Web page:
Despite the fact that the State of Texas learned of these terrible atrocities being committed against children by what seems to be a "hoax" phone call, the State of Texas must investigate when there is an allegation of abuse. To the best of my knowledge, and from my experience working in the child welfare field in Maryland for many years, every state allows individuals to make anonymous reports to CPS. I have never heard of an investigation of the source???? Once the state begins their investigation, if the state discovers that crimes are being committed against children, they MUST immediately remove the children and provide a safe environment for the children while the investigation continues. I have no idea how these child molesters and breeders of predators "legaleezed" their way out of this one. I am thanking God there are higher courts, and praying the State of Texas gets some "Bull Dog" representation to make sure these children are not returned to their families until they are certain the children will no longer be victimized. Shame on the courts, or maybe shame on the State of Texas for their poor legal representation.

    Nancy, Maryland

    May 22, 2008 at 3:34 pm |
  33. Mike in NYC

    Lorie Ann, Buellton, California wrote:

    "I had a feeling this would happen, especially when the tip proved to be a hoax call. "

    The hoax was obvious from the start. The question is, what purpose did all this serve? It was not about "the children."

    Gary Chandler in Canuckistan wrote:

    (some kind of trust the gov't blather)

    Canada is not a free country, so don't give us any advice.

    cj,ca wrote:

    "Just because someone writes something in a book does not make it a fact. There were a lot of personal agendas and vindictive personalities involved in this."

    Not to mention government agenda(s).

    May 22, 2008 at 3:32 pm |
  34. Mai Oklahoma

    The State of Texas should be required to pay a million dollars per child for this act. It was an action against a religion rather than any child actually abused. They acted like the Germans against the Jews.

    May 22, 2008 at 3:28 pm |
  35. Jacqueline

    The court ruling is right pending further investigation.

    May 22, 2008 at 3:21 pm |
  36. cj,ca

    I blogged it before and I'll blog it again: They never had any proof of anything. Just because someone writes something in a book does not make it a fact. There were a lot of personal agendas and vindictive personalities involved in this.

    Do not jump to conclusions and condemn others based on hearsay.

    May 22, 2008 at 3:03 pm |
  37. Tracey Anderson - Boston, MA

    What about the physical abuse?

    Weren't there signs of YOUNG children (plural) with broken bones?

    Did the court have the medical records of the children since there removal?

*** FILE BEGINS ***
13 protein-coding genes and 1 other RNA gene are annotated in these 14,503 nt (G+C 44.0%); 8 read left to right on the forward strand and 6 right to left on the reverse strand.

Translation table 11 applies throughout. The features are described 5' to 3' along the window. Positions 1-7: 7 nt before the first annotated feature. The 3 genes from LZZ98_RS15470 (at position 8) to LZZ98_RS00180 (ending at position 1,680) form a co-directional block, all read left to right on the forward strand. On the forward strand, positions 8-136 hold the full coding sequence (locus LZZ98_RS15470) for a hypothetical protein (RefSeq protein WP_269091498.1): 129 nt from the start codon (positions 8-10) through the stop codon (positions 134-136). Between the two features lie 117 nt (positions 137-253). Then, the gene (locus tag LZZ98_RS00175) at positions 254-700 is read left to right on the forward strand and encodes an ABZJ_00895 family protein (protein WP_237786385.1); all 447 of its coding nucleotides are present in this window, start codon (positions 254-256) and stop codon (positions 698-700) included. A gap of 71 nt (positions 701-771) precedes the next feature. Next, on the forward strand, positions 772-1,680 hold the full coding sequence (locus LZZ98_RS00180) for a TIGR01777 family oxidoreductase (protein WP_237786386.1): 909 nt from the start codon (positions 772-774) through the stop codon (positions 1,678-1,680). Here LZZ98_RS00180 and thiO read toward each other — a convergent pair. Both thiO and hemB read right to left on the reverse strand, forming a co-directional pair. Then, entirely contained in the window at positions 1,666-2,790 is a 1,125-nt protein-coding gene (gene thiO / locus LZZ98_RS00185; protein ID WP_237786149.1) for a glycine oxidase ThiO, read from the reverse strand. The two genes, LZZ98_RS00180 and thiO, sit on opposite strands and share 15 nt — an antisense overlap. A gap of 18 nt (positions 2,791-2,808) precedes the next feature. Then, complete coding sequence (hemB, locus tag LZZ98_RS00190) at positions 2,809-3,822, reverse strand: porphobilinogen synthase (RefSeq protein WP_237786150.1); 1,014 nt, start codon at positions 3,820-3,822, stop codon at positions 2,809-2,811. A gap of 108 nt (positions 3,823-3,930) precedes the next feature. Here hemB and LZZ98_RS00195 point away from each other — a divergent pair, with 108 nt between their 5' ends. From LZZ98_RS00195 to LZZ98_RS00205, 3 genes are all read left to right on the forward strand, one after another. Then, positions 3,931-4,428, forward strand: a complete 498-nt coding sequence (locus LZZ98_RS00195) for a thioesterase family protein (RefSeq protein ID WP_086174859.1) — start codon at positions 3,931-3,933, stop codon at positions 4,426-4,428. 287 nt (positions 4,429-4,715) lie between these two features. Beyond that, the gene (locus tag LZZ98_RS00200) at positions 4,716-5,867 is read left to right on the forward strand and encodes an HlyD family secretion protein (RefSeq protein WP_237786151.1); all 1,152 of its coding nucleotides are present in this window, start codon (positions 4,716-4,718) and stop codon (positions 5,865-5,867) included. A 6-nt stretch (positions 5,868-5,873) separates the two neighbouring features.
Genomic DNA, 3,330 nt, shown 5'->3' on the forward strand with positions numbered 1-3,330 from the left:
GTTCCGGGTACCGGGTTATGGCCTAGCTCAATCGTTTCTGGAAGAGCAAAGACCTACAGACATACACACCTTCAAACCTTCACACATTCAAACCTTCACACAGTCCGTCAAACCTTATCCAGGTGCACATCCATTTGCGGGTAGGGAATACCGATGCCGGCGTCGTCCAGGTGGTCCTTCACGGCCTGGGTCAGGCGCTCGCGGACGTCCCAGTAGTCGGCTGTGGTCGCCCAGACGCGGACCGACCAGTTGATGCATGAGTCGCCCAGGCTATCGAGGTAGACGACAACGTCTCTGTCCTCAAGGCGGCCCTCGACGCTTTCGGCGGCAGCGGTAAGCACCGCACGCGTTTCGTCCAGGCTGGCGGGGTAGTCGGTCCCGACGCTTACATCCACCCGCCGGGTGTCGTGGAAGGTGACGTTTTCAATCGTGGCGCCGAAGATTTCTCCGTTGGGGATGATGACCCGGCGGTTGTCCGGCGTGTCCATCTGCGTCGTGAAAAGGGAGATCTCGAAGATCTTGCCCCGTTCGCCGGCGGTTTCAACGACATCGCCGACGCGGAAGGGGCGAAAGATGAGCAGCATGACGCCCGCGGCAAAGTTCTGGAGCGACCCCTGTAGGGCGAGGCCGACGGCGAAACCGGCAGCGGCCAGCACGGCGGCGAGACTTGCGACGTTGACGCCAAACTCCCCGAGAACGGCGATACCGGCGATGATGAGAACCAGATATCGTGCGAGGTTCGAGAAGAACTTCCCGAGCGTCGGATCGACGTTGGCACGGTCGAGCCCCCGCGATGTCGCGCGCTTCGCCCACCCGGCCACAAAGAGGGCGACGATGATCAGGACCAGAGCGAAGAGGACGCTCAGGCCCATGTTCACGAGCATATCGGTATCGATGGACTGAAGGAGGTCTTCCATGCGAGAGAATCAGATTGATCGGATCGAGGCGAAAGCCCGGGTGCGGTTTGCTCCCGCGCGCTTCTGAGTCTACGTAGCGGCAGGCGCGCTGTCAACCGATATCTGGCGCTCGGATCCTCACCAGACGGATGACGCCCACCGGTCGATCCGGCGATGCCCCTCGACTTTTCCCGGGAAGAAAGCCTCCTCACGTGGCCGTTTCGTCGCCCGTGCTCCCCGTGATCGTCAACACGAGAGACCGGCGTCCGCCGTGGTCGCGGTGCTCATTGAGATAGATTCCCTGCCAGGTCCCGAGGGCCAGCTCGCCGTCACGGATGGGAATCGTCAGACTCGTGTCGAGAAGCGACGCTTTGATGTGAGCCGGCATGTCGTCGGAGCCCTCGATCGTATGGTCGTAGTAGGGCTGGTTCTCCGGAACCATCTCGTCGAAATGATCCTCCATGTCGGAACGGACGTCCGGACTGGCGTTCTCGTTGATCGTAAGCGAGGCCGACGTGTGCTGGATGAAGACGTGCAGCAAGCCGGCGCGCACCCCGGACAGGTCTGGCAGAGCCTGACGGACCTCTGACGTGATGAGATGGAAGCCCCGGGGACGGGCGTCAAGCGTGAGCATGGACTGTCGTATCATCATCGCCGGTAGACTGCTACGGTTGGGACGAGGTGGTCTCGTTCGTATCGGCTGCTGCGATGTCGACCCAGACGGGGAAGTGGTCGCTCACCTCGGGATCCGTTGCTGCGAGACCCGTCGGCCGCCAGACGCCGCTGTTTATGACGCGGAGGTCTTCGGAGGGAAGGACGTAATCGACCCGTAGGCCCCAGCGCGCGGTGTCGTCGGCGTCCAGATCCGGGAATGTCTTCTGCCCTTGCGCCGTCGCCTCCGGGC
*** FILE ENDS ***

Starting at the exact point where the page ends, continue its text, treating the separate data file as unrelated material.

May 22, 2008 at 3:01 pm |
  38. Jo Ann

    Looks like another "Short Creek" in the making.

    Jo Ann
    North Royalton, Ohio

    May 22, 2008 at 3:00 pm |
  39. Cindy

    I knew if these women pressed the issue in a higher court that the court would rule in their favor seeing as the phone call that started all of this mess was a hoax!! Now what will happen!? I wonder if the children will have to be given back? Hopefully you all can give us some answers to my questions on 360.

    May 22, 2008 at 2:44 pm |
  40. Gary Chandler in Canada

    okay, they can't take the children, but their education and work load should be monitored!
    It must be some type of crime to teach polygyny to children, stop them from leaving the compound to visit, and work them wityhout paying minimum wages,

    May 22, 2008 at 2:41 pm |
  41. Kim

    I read the court did not order the immediate return of the children though... What does that mean now? And what about the five mothers who were definitely underage? That probably also means there can be no conditions set for the parents to leave the ranch before they get there children back.

    May 22, 2008 at 2:39 pm |
  42. Betty Ann, Nacogdoches,TX

    That is total BS. Texas has an express lane to the death penalty but we give 400 abused and rescued children back to the abusers.
    To Texas Governor Rick Perry: What are thinking?
    How embarrassing and a sad day for those molested babies~

    May 22, 2008 at 2:28 pm |
  43. Marge

    State had no right to take the children? Are we referring here to the under-aged raped and pregnant children?

    May 22, 2008 at 2:26 pm |
  44. Lorie Ann, Buellton, California

    I had a feeling this would happen, especially when the tip proved to be a hoax call. If the case all falls apart, hopefully the attention and exposure will not go away. Right now it's a mess of legal questions and it looks like the losers will be the children one way or another.

    May 22, 2008 at 2:16 pm |